Moral Ambition




Moral Ambition is both a call to action and a manifesto for a self-proclaimed new movement from Dutch Rutger Bregman, who is probably best-known for his progressive thinking on universal basic income. The book’s subtitle “Stop Wasting Your Talent and Build a Legacy that Matters” reveals Bregman’s own aspirations and ambitions, even though it remains to be seen how compellingly he presents the case for more moral ambition.

According to Bregman, moral ambition is the will to drastically change the world, to devote your career to the big challenges of our time. Through a straightforward quadrant-style analysis, which considers both ambition and idealism, Bregman scrutinizes the societal contributions of people in bullshit jobs, consultancy and banking professionals, and well-meaning vegetarians alike.

In doing so, he challenges the common societal measures of success, such as “prestigious job titles, hefty salaries, and corner offices” more than anything. Bregman suggests his book might be uneasy to read, especially for people over thirty, who are “unlikely to change their [life’s] course”, thus highlighting the book’s focus on individualistic and self-help themes.

Predominantly, Bregman leans on anecdotal evidence from historical figures. Moral Ambition‘s narrative banks almost entirely on the English abolitionist movement and the allegedly crucial role of Thomas Clarkson in it. If Bregman were to be believed, Clarkson’s central position within the Quaker community is the sole reason the English slave trade and slavery in general were abandoned in the 19th century.

In doing so, Bregman overlooks the multifaceted nature of abolitionism, including the contributions of other advocates, the agency of oppressed slaves, the declining economic profitability of slave trade, peripheral changes in society, and growing worldwide interconnectivity. His critique of the progressive left’s focus on systemic issues, accusing it of fostering inaction, further underscores a preference for personality-driven change over systemic reforms.

Moral Ambition shows further signs of intellectual weakness in the causalistic nature of its arguments. Bregman clearly fits the tradition of writers like Malcolm Gladwell and Steven Pinker, who proclaim a cause-and-effect hyper-optimism about humankind, thereby ignoring unknown negative externalities and systemic risks. This approach mirrors neoliberal tendencies towards emphasizing individual responsibility.

However, the most damning aspect about Moral Ambition lies in the superficial treatment of moral philosophy, wavering aimlessly between Kantian deontology and a Bentham-style utilitarianism, eventually veering towards an extreme form of consequentialism, strongly building on Peter Singer’s Famine, Affluence, and Morality. This is evident in Bregman’s discussion on people like Peter Thiel and Bill Gates, and the effective altruism movement, which he supports almost uncritically. This stance not only perpetuates the issue of personality cults but also controversially prioritizes global philanthropy over local, personal acts of care.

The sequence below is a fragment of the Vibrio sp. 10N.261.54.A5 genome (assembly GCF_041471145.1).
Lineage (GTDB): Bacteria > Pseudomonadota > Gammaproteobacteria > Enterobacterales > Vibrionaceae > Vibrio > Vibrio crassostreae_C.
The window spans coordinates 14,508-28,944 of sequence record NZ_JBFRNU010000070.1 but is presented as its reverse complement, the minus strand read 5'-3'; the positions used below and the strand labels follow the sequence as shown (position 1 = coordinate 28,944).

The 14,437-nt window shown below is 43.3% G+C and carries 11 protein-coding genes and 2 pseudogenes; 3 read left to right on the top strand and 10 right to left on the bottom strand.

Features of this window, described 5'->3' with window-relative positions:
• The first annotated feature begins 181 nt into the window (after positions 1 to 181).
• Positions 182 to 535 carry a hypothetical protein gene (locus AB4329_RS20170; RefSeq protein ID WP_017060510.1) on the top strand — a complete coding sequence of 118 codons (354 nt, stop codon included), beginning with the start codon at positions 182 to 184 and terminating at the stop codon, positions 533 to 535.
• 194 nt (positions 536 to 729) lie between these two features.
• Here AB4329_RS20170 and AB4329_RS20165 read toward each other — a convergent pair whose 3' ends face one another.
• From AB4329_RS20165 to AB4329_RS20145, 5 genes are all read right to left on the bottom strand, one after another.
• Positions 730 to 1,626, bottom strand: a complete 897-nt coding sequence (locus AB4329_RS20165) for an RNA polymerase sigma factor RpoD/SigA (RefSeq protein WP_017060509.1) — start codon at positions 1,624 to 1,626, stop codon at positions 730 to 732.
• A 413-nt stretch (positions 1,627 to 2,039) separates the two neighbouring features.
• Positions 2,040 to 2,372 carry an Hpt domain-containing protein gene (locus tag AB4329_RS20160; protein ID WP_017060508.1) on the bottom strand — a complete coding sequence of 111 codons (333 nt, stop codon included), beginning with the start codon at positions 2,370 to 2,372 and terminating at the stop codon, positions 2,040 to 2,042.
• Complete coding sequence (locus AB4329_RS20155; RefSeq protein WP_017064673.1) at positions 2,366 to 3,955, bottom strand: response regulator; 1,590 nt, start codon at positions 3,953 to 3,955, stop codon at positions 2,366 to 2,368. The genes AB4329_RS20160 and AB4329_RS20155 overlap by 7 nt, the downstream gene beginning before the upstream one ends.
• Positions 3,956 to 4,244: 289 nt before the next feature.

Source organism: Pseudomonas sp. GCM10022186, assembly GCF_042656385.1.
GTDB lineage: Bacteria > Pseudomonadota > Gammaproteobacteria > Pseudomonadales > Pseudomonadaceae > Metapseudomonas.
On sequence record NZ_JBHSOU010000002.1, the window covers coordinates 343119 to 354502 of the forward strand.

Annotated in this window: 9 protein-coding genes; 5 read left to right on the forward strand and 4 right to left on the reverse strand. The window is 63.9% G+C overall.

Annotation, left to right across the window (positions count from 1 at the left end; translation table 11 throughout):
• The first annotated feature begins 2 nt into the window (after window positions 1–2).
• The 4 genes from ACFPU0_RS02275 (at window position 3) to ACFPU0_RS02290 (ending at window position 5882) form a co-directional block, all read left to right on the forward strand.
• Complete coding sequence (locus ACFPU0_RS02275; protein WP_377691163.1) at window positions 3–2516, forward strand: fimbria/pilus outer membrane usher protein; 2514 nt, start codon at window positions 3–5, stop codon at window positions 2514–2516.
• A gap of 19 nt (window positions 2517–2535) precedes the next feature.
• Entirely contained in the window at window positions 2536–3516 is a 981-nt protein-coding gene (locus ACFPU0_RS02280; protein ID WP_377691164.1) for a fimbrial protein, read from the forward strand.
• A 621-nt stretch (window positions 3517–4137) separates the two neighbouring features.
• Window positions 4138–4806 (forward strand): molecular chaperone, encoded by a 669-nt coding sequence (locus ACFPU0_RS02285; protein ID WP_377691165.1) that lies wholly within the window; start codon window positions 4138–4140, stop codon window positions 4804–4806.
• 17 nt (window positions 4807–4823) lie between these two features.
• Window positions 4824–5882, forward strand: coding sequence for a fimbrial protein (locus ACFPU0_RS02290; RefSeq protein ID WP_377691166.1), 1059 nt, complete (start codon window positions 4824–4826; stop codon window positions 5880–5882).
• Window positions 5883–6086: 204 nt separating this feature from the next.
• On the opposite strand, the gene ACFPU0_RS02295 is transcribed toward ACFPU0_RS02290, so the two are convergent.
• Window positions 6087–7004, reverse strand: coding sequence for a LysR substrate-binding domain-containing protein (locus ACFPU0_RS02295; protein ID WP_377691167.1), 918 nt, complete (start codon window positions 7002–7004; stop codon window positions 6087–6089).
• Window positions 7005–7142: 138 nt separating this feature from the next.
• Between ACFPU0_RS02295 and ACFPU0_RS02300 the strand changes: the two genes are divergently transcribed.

Furthermore, Moral Ambition‘s exploration of ethics is notably shallow, failing to define ‘good’ or explore related concepts such as freedom and inequality. This omission is glaring, especially considering that Bregman also fails to provide a way or framework to establish good courses of action or to deliberate between two competing ethical views.

Ethics, or the question of what is good or what goodness is, is the essence of politics and democratic discourse. However, at no point during the 263 page-long book does Bregman pay any attention to democratic principles or the role of government in tackling society’s challenges. When combining this lack of attention to democracy with his championing personal responsibility, one cannot see past Bregman’s arguments as calling for entrepreneurial strongmen in a thinly veiled consequentialist ethics.

In summary, Moral Ambition is a book that tells its reader to do good without adequately defining what ‘good’ means, resting on a paternalistic appeal to privileged individuals to aid the less fortunate. This overlooks the essential role of systemic change and community involvement in creating a more equitable future, inadvertently lending support to unchecked capitalism and elite philanthropy.

As a result, Moral Ambition ultimately comes across as a self-help book masquerading as something more profound. Bregman offers a morally ambiguous justification for a personal business plan in which the individual defines his own added value and contribution to society. Moral Ambition is therefore not the work of an original thinker, but old wine in new bottles, lacking ethical clarity.

This definitively punctures the contrarian and progressive image that Bregman received after his 2019 Davos performance. He does not offer “an uncomfortable read”, apart from the fact that he adds global and systemic issues to the individual’s already sky-high feeling of responsibility. Also uncomfortable is the sub-par intellectual reasoning of Bregman’s argumentation, severely calling into question the desirability of his proposed moral ambition movement.

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